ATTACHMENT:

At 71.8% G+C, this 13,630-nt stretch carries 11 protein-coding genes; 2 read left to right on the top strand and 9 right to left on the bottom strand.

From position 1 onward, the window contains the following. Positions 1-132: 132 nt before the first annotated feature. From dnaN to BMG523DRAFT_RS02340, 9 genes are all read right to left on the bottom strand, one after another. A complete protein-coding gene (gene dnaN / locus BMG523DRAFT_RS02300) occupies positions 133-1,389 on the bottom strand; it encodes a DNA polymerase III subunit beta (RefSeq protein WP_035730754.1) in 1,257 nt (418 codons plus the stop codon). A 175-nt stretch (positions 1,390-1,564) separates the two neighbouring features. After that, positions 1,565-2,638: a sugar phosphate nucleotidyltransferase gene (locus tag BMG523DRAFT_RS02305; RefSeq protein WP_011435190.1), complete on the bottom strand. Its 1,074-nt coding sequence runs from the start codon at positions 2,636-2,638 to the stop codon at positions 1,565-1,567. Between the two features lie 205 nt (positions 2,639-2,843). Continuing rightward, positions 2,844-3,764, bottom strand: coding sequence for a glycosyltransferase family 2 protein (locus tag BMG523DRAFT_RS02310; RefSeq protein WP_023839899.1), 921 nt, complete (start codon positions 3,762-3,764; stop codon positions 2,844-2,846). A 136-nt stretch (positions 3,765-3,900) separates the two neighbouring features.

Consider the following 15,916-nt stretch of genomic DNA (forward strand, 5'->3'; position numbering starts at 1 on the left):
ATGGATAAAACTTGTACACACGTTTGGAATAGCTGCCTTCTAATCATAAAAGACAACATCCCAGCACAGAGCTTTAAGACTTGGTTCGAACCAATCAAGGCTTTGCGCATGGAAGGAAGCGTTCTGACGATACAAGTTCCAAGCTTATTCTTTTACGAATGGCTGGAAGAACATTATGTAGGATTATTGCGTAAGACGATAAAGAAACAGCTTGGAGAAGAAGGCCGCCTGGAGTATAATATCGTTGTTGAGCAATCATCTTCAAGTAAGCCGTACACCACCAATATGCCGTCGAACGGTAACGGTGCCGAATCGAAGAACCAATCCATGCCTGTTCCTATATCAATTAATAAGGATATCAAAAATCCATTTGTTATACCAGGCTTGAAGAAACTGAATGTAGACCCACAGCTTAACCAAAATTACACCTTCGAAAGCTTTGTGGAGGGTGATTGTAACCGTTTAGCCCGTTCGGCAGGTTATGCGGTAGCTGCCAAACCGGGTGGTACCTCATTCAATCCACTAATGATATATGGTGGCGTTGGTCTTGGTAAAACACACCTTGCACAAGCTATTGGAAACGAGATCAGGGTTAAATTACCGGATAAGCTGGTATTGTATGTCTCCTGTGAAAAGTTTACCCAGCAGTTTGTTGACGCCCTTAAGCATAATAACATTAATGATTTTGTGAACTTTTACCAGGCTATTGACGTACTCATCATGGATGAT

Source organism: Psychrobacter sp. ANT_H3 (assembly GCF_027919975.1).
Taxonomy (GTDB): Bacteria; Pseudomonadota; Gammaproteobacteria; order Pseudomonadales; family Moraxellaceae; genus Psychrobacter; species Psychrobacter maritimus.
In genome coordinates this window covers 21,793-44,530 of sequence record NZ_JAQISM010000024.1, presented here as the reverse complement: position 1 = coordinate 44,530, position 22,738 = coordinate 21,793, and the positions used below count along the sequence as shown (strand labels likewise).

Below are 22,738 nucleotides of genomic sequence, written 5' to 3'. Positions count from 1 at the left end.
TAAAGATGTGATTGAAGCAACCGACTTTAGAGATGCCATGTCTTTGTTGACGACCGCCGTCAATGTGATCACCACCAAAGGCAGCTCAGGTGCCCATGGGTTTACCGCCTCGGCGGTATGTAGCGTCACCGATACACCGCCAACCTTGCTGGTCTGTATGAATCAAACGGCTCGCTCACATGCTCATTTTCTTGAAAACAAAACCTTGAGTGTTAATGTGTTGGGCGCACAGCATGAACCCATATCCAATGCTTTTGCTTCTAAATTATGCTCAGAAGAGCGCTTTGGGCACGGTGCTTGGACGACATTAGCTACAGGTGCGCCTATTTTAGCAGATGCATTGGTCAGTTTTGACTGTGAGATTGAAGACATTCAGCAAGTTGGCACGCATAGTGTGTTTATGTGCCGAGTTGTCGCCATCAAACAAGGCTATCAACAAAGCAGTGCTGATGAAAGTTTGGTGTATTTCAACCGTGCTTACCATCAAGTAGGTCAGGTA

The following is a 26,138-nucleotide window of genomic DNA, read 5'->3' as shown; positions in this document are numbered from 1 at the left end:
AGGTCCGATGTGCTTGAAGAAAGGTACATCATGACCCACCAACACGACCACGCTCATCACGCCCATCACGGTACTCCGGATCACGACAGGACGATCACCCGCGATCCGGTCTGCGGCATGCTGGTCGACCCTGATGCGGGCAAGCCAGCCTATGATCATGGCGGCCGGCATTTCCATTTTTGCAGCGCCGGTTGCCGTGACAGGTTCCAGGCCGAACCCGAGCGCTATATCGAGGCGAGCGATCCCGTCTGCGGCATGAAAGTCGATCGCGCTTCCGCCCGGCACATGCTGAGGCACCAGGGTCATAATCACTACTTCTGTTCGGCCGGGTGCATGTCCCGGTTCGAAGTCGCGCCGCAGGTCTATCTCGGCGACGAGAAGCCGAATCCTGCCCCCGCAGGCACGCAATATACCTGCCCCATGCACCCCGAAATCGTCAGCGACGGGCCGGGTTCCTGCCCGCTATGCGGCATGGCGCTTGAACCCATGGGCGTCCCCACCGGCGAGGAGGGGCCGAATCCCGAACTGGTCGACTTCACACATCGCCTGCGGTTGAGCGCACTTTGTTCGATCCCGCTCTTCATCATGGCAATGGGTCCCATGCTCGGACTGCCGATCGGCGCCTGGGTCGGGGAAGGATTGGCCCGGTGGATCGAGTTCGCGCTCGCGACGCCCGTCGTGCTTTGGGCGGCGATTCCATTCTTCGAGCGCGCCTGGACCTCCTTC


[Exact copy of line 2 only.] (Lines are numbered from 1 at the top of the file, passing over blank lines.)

From position 1 onward, the window contains the following. Positions 1-132: 132 nt before the first annotated feature. From dnaN to BMG523DRAFT_RS02340, 9 genes are all read right to left on the bottom strand, one after another. A complete protein-coding gene (gene dnaN / locus BMG523DRAFT_RS02300) occupies positions 133-1,389 on the bottom strand; it encodes a DNA polymerase III subunit beta (RefSeq protein WP_035730754.1) in 1,257 nt (418 codons plus the stop codon). A 175-nt stretch (positions 1,390-1,564) separates the two neighbouring features. After that, positions 1,565-2,638: a sugar phosphate nucleotidyltransferase gene (locus tag BMG523DRAFT_RS02305; RefSeq protein WP_011435190.1), complete on the bottom strand. Its 1,074-nt coding sequence runs from the start codon at positions 2,636-2,638 to the stop codon at positions 1,565-1,567. Between the two features lie 205 nt (positions 2,639-2,843). Continuing rightward, positions 2,844-3,764, bottom strand: coding sequence for a glycosyltransferase family 2 protein (locus tag BMG523DRAFT_RS02310; RefSeq protein WP_023839899.1), 921 nt, complete (start codon positions 3,762-3,764; stop codon positions 2,844-2,846). A 136-nt stretch (positions 3,765-3,900) separates the two neighbouring features.